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4: Microbial Diversity

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    Life appeared on Earth approximately 3.7 billion years ago.  For a billion years all life was prokaryotic and mainly anaerobic until eukaryotes evolved from a symbiosis between a larger archaeal cell and aerobically-respiring bacteria in response to increasing levels of atmospheric oxygen.  In this symbiosis, aerobic respiration was critical to providing the high levels of energy necessary to support the evolution of the large, complex eukaryotic cells we are familiar with today.

    In the course of 3.7 billion years, prokaryotes have evolved to take advantage of almost every imaginable carbon and energy source in every possible niche and environment.  This has resulted in a huge diversity of microbial life, which today is formally classified through a taxonomic system based on evolutionary relationships (phylogeny) and informally based on organismal characteristics (phenotype).  Some of the most familiar groups of microbes are discussed here as representatives of this diversity.

    Chapter 4 BSC 3271 Learning Outcomes

    • Provide a rough timeline of the evolution of life on Earth, including: formation of the Earth, first cells, increase in atmospheric oxygen, first eukaryotes, multicellular life, humans.
    • Distinguish between vertical and horizontal gene transfer and explain why evolution is now thought to be more of a web than a tree (although usually represented in tree form)
    • Describe the endosymbiotic theory for the evolution of certain eukaryotic organelles and provide at least three pieces of evidence to support the theory
    • In the framework of the endosymbiotic theory and environmental conditions at the time of the evolution of eukaryotic cells, explain the benefits of the relationship to both host and symbiont
    • Describe both the beneficial and harmful implications of the reactivity of oxygen.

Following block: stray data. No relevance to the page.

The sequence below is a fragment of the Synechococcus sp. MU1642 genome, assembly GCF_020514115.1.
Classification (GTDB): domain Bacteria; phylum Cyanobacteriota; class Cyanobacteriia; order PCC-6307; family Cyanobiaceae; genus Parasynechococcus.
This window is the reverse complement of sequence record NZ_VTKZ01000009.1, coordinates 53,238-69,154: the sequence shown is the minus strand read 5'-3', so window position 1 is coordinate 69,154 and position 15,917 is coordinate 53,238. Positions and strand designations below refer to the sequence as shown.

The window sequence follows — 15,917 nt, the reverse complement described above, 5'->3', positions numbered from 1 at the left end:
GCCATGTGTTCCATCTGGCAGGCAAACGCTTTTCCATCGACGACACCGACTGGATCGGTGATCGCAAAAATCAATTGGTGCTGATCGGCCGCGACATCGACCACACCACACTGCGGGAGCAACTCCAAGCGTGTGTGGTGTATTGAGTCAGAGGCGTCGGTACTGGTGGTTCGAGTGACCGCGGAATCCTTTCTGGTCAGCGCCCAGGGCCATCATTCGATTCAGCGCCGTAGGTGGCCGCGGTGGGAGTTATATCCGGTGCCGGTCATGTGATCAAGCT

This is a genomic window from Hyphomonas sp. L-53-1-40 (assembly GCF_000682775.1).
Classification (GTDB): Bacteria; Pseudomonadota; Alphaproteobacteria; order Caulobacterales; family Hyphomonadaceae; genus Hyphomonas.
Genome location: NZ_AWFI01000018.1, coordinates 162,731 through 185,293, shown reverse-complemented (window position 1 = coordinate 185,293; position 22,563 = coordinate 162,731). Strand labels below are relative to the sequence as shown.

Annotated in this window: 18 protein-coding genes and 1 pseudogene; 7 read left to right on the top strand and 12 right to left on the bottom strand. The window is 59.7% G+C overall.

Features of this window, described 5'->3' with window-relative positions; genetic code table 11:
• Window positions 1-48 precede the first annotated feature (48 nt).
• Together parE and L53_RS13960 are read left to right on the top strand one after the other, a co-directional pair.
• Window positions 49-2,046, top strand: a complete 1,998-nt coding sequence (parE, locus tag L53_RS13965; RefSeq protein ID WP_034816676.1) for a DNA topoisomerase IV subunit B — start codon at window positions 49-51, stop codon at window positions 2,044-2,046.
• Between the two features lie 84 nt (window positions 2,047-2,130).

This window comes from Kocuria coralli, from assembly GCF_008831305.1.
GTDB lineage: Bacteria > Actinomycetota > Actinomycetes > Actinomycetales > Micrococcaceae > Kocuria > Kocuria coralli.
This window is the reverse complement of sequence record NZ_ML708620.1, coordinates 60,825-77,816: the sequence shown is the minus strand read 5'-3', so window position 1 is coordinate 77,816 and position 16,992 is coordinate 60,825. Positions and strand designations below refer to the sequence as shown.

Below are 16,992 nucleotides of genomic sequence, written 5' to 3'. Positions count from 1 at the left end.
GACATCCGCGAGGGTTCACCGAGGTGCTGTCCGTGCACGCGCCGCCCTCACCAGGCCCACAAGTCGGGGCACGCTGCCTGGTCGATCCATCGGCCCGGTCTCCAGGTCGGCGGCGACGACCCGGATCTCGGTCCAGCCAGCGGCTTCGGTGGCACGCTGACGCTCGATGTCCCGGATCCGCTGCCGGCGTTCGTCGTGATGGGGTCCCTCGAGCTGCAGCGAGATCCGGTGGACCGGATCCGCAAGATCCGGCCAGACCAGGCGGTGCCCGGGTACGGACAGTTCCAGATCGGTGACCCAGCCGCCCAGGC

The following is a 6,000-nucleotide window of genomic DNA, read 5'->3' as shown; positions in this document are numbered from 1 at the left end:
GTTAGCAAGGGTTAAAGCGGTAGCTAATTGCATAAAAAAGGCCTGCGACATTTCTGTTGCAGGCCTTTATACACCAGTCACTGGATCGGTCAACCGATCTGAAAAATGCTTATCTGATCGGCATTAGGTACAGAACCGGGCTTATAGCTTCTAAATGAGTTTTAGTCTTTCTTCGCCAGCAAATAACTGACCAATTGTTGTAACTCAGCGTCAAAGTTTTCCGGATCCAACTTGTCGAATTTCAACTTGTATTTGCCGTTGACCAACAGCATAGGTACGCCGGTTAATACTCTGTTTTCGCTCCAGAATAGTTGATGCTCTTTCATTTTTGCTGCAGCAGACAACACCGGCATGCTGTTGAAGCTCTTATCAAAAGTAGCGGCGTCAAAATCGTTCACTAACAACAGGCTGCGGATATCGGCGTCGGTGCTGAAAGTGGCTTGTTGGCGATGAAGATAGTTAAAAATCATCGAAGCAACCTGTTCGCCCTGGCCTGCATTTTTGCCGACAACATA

• Explain how either phenotype characteristics or molecular characteristics can be used to classify organisms.
    • Order the levels of classification from more general to more specific, from domain to strain.
    • Explain why ribosomal sequences are a good choice for determining relationships of organisms.
    • Use a phylogenetic tree to determine an organism’s closest relatives.
    • Properly apply the terminology for nutritional types (metabolic lifestyles): chemo/phototroph, auto/heterotroph.
    • Describe the major characteristics of the following taxonomic groups: Bacteria (Domain), Archaea (Domain), Eukaryotes (Domain), Cyanobacteria (Phylum), Firmicutes (Phylum), Proteobacteria (Phylum), Bacillus (Genus), Clostridium (Genus)
    • List the characteristics commonly associated with Archaea, in particular the thermophiles, halophiles, and methanogens
    • Give one characteristic NOT associated with Archaea
    • Given a description of an organism, select the taxonomic group (of those above) with which the organism would best be classified

    • 4.1: Taxonomy and Evolution
      It is believed that the Earth is 4.6 billion year old, with the first cells appearing approximately 3.8 billion years ago. Those cells were undoubtedly microbes, eventually giving rise to all the life forms that we envision today, as well as the life forms that went extinct before we got here. How did this progression occur?
    • 4.2: A Systematic Approach
      Carolus Linnaeus developed a taxonomic system for categorizing organisms into related groups. Binomial nomenclature assigns organisms Latinized scientific names with a genus and species designation. A phylogenetic tree is a way of showing how different organisms are thought to be related to one another from an evolutionary standpoint. The first phylogenetic tree contained kingdoms for plants and animals; Ernst Haeckel proposed adding a kingdom for protists.  Our modern understanding of taxonomy
    • 4.3: Representative Groups
      This chapter will examine the diversity, structure, and function of prokaryotes. Prokaryotes have an important role in changing, shaping, and sustaining the entire biosphere. They can produce proteins and other substances used by molecular biologists in basic research and in medicine and industry

    Thumbnail: "Hot water running over mineral and bacteria deposits yellowstone wyoming wy" by Tim Pearce, Los Gatos is licensed under CC BY 2.0

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